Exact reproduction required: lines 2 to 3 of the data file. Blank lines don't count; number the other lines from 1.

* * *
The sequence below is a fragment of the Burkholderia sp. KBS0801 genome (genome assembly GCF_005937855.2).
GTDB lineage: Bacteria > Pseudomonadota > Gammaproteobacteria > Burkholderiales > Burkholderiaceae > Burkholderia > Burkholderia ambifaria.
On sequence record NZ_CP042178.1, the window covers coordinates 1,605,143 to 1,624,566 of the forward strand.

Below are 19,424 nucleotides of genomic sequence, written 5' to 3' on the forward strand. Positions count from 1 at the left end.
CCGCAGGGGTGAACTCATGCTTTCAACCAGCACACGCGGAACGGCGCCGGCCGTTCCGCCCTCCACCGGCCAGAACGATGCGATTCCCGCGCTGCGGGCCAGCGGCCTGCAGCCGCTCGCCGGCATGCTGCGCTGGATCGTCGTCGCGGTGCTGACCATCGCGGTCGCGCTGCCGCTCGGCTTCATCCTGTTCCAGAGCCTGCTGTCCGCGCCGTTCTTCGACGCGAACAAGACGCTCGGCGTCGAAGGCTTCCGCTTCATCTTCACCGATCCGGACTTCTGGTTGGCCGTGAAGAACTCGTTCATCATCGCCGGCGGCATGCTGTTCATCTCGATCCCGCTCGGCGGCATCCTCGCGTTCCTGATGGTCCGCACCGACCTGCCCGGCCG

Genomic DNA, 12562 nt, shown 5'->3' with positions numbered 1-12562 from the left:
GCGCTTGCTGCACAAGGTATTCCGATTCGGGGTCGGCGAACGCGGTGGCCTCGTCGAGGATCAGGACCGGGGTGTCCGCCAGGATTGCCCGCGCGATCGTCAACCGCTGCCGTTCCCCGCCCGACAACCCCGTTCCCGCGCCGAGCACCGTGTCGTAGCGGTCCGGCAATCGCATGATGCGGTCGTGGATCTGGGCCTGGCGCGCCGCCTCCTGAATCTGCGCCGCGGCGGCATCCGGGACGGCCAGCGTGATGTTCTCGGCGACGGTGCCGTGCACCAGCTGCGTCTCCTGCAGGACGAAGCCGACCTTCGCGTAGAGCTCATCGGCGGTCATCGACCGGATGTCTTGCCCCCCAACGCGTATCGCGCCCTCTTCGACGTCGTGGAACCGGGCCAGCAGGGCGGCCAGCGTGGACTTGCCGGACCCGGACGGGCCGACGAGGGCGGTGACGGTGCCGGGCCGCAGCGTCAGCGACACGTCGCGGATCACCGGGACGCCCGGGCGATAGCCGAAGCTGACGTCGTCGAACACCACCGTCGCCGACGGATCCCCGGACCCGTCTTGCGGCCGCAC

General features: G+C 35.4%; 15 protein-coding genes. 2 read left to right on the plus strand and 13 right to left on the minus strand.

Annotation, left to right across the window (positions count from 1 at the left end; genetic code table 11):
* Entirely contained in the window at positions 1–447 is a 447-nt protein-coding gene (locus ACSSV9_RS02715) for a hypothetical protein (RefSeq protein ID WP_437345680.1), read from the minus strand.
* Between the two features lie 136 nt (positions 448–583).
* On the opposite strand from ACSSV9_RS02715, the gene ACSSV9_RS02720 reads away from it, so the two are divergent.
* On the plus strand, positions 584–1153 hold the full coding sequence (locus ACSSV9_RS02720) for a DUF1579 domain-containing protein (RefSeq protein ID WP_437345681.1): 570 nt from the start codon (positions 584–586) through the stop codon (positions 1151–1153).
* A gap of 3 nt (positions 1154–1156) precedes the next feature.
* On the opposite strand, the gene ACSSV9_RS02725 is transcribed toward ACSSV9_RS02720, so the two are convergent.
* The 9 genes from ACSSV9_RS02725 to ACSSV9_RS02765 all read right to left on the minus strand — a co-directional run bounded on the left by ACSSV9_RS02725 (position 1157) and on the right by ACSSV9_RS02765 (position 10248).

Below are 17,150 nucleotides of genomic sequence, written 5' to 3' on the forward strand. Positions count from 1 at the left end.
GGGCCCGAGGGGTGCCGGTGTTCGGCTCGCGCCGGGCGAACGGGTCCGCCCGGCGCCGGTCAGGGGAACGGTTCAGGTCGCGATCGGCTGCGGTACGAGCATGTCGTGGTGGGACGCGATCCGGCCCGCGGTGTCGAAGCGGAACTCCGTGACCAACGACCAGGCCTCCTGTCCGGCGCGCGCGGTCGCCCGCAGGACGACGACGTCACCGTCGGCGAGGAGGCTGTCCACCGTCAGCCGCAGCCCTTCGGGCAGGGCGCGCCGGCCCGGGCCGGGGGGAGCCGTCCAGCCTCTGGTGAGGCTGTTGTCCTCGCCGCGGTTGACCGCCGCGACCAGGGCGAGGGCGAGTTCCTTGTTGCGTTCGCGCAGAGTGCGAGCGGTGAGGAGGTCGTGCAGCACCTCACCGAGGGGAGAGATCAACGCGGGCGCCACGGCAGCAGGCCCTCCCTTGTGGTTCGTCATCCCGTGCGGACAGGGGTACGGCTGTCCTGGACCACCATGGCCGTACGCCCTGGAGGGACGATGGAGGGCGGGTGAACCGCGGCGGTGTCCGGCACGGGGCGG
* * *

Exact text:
GTDB lineage: Bacteria > Pseudomonadota > Gammaproteobacteria > Burkholderiales > Burkholderiaceae > Burkholderia > Burkholderia ambifaria.
On sequence record NZ_CP042178.1, the window covers coordinates 1,605,143 to 1,624,566 of the forward strand.